ADHD children may just be immature, research suggests
- 10 March 2016
- From the section Education & Family
Many children diagnosed with attention deficit disorder may just simply be the youngest members of their class, Taiwanese researchers suggest.
Looking at data on 400,000 children, they found August-born children were almost twice as likely to have ADHD as those born the previous September.
The team said many cases may be down to teachers comparing the behaviour of the least and the most mature children.
ADHD is an inability to control activity levels and sustain attention.
It is a behavioural condition which affects up to 7% or 400,000 British children and impairs their ability to learn.
The study of Taiwanese children, in the Journal of Pediatrics, found 2.8% of the pre-school and primary school boys born in September are diagnosed with the condition compared with 4.5% of those born the following August. For girls the incidence increased from 0.7% to 1.2%.
In Taiwan, as in England, the birthday cut-off for the school year is August 31.
The study said: "Worldwide, the number of children and adolescents being diagnosed with ADHD or receiving a prescription for ADHD, has significantly increased.
"Evidence shows that relative age, which may be a proxy of neuro-cognitive ability, may increase the likelihood of ADHD diagnosis and medication."
Lead author Dr Mu-Hong Chen, of the Department of Psychology at Taipei Veterans General Hospital in Taiwan, said: "Our findings emphasize the importance of considering the age of a child within a grade (year-group) when diagnosing ADHD and prescribing medication to treat ADHD."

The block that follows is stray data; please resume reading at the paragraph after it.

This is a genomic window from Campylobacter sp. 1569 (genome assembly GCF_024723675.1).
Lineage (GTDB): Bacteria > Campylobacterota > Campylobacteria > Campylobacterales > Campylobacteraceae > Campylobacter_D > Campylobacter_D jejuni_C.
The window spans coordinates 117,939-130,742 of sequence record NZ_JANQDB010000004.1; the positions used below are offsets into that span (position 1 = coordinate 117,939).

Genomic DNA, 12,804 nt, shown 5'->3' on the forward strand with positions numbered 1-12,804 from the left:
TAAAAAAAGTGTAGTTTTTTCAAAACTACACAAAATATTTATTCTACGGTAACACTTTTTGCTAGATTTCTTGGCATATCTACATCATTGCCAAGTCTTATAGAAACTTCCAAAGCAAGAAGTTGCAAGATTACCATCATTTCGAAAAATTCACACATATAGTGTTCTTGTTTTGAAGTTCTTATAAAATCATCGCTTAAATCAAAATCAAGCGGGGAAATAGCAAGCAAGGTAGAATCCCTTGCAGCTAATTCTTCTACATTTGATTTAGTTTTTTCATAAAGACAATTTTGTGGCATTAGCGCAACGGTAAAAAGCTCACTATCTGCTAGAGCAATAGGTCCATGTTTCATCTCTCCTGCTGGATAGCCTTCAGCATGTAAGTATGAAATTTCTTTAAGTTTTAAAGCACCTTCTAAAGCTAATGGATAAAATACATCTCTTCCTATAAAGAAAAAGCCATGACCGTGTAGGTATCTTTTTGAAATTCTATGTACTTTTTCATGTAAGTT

In England, the difference in development at primary school level between autumn-born pupils and their younger, summer born peers is well known.
Those born later in the year tend to be more likely to be diagnosed with special educational needs.
Consultant psychiatrist and chairman of the ADHD Foundation, Dr Kuben Naidoo, said: "While the study findings indicate an increase in the rate of diagnosis and treatment for ADHD in this Taiwanese population, the authors acknowledge significant limitations including absence of key information such as family history and environmental factors.
"The study therefore highlights the importance of ensuring the assessment for ADHD is rigorous and relies on a variety of sources of information that support the clinician in deciding whether the diagnosis is met.
"In the UK setting the assessment and diagnosis of ADHD across the lifespan is robust and relies on information gathered from a number of sources, including the family and school.
"This is then coupled with information obtained from a clinical interview by a specialist paediatrician or psychiatrist.
"The option to treat with medication is not taken lightly and consideration is also given to psychological strategies to support the individual. This decision on the type of treatment would be influenced by the degree of impairment experienced by the individual."